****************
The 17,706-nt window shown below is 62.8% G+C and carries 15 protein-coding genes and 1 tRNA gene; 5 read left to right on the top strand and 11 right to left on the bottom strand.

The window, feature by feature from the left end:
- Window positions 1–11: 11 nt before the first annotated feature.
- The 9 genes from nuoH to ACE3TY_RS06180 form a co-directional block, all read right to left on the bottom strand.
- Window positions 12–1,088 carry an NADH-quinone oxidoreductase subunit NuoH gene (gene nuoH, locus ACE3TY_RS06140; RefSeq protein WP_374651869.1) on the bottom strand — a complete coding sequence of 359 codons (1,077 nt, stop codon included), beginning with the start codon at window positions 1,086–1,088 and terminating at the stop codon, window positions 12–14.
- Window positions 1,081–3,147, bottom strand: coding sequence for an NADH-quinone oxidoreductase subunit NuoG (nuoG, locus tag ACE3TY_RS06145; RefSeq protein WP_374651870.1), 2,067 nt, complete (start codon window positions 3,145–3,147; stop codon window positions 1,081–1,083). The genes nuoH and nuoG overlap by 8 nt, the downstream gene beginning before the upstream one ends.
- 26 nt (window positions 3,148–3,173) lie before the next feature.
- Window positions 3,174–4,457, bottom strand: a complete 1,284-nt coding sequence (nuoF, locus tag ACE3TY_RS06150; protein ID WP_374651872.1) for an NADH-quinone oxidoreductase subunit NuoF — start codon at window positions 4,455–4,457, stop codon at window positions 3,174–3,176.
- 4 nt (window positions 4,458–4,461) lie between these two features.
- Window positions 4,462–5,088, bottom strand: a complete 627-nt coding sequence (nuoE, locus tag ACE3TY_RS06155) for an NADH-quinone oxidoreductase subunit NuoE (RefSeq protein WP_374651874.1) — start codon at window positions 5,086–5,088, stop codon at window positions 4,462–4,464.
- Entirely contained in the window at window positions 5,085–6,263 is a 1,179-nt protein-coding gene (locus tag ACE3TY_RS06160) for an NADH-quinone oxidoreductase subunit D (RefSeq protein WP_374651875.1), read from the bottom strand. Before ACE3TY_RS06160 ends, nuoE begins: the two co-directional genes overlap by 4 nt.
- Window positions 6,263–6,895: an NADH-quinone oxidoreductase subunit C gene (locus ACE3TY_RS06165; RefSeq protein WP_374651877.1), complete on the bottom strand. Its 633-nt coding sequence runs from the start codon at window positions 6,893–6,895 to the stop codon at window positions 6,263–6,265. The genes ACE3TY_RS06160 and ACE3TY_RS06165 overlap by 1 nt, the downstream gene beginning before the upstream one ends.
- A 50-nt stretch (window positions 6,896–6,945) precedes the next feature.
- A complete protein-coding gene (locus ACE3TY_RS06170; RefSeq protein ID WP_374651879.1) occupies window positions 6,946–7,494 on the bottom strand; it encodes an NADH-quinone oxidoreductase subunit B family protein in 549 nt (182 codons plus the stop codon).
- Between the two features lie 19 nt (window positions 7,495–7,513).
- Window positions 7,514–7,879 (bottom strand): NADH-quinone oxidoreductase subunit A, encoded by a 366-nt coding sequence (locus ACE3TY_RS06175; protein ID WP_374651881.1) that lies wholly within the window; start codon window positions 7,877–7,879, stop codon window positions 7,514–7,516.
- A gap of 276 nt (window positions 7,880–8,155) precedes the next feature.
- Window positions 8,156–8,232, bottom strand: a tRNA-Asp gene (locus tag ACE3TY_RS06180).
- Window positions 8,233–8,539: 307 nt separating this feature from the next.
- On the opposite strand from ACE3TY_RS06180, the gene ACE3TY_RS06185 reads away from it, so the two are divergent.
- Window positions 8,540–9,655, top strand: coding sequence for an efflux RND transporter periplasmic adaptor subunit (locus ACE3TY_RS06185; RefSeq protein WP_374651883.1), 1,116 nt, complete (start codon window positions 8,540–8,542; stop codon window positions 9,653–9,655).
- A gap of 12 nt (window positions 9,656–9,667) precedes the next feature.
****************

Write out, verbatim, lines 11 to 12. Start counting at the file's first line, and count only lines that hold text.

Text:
- Entirely contained in the window at window positions 5,085–6,263 is a 1,179-nt protein-coding gene (locus tag ACE3TY_RS06160) for an NADH-quinone oxidoreductase subunit D (RefSeq protein WP_374651875.1), read from the bottom strand. Before ACE3TY_RS06160 ends, nuoE begins: the two co-directional genes overlap by 4 nt.
- Window positions 6,263–6,895: an NADH-quinone oxidoreductase subunit C gene (locus ACE3TY_RS06165; RefSeq protein WP_374651877.1), complete on the bottom strand. Its 633-nt coding sequence runs from the start codon at window positions 6,893–6,895 to the stop codon at window positions 6,263–6,265. The genes ACE3TY_RS06160 and ACE3TY_RS06165 overlap by 1 nt, the downstream gene beginning before the upstream one ends.